Segmented Control

Segmented Control allows users to toggle between two or more content sections within the same space on the screen.


Segmented controls allow users to toggle between alternate views of similar or related content, showing only one content section at a time.

When to Use

Segmented controls are frequently used to let users toggle between different formattings, like a grid view and a table view. They are also often used to narrow large content groups. For example, a messaging tool may use a segmented control to divide messages into three views such as “All,” “Read,” and “Unread.”

When Not to Use

Tabs: when navigating between distinct content areas like subpages, use tabs instead. Tabs follow the metaphor for sections in a filing cabinet, and two tabs wouldn’t contain the same sheet of paper, so the role of tabs in the information hierarchy is to separate content.

Toggle: for binary actions or choices, such as “yes/no” or “on/off” use a toggle instead. A segmented control can be used for binary views, like switching between a grid and list view but should not be used as a binary input control.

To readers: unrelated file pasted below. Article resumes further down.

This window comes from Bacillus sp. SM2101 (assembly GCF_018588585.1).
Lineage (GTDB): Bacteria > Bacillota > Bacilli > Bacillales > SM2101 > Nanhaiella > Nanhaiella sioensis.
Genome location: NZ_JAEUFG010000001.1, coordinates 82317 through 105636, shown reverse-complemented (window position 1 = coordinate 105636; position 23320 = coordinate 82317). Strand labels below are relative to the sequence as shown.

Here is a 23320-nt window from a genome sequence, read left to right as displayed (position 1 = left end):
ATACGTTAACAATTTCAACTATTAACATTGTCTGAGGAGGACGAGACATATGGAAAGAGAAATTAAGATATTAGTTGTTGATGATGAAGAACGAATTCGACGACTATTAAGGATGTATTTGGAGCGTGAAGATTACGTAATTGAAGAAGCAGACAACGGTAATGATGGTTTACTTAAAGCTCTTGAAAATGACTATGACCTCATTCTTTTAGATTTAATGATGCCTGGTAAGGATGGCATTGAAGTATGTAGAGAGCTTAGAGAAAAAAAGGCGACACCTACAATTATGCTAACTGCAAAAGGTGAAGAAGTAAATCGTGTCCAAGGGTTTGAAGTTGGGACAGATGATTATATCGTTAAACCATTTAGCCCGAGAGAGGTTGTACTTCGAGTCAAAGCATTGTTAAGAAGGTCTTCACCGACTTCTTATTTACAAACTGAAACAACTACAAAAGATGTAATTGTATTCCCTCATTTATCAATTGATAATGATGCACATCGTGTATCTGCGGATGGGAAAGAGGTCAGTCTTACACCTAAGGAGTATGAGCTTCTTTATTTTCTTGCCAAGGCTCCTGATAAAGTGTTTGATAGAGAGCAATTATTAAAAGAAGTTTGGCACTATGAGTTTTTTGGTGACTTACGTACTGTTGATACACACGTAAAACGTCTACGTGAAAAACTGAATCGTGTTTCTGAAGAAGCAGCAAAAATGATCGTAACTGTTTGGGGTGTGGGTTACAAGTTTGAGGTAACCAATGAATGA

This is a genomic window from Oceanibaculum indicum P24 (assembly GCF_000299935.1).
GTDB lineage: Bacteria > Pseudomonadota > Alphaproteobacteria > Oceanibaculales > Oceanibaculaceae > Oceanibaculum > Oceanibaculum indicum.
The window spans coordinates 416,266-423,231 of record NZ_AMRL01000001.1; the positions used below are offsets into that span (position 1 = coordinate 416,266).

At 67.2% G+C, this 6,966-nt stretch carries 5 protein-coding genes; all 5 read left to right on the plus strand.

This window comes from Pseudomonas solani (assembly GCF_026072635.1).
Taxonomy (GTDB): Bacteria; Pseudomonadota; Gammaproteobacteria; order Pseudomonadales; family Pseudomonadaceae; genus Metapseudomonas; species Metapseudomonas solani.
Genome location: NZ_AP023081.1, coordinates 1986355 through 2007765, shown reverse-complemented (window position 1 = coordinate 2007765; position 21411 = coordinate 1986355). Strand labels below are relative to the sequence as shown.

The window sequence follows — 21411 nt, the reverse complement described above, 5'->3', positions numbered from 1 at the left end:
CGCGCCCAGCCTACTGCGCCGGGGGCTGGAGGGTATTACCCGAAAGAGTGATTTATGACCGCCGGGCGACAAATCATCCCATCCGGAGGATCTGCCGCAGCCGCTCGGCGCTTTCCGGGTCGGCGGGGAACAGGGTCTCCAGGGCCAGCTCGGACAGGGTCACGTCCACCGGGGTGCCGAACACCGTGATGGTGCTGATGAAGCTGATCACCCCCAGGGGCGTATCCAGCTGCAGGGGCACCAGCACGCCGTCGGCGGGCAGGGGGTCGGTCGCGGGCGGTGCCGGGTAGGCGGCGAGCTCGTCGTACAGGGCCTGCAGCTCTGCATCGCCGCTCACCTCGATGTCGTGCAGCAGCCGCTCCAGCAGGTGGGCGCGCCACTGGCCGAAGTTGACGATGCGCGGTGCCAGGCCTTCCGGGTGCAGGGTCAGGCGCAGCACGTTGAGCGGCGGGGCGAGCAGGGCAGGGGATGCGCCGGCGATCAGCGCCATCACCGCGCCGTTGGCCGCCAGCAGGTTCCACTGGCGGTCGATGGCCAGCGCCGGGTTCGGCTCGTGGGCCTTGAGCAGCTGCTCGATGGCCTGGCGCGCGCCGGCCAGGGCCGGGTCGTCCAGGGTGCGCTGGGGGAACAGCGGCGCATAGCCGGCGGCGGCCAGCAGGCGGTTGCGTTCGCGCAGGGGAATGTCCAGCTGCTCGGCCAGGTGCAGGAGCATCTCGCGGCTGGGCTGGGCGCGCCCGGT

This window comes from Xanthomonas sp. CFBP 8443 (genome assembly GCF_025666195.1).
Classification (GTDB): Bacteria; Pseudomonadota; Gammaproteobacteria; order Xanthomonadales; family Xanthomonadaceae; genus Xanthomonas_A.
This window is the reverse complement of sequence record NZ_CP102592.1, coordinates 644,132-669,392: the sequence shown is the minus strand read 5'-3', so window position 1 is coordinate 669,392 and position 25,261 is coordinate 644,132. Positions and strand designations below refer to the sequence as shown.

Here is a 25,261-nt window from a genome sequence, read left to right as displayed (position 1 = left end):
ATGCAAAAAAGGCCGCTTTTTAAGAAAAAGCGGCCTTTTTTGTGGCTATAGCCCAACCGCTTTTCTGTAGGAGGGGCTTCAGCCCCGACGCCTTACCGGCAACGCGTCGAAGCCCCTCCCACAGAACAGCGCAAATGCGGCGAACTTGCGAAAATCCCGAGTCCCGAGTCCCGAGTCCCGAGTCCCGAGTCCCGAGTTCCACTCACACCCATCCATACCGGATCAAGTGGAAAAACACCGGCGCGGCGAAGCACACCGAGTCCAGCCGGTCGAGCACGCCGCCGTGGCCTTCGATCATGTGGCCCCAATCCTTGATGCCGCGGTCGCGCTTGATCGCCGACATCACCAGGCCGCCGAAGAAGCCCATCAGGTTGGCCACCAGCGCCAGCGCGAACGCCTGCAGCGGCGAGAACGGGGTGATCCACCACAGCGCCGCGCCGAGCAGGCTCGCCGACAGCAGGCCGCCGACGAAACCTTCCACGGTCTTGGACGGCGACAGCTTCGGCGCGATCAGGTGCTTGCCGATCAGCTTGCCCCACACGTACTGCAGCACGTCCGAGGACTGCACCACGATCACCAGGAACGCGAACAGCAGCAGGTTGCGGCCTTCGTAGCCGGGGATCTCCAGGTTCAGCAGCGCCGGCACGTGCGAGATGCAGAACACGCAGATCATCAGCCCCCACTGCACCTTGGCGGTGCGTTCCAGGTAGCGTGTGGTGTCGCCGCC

Segmented control anatomy diagram
  1. Selected content tab: Only one control tab can be selected at a time and there should always be one selected.
  2. Content tab: Selectable container for each content view.
  3. Label: Text label or icon that describes the content view



Each content tab in the group should be the same width. The content tab with the longest text label should have at minimum 16px spacing to the right of the label.



Place the segmented control above the content area to create a clear hierarchy for the section that the segment control controls. It can be aligned to the left or right side of the content area but should never be centered in the content space.


Main Elements

Text label

  • Be concise and specific and limit text labels to two to three words.
  • Text labels should clearly communicate the view users will see and the content contained in the view.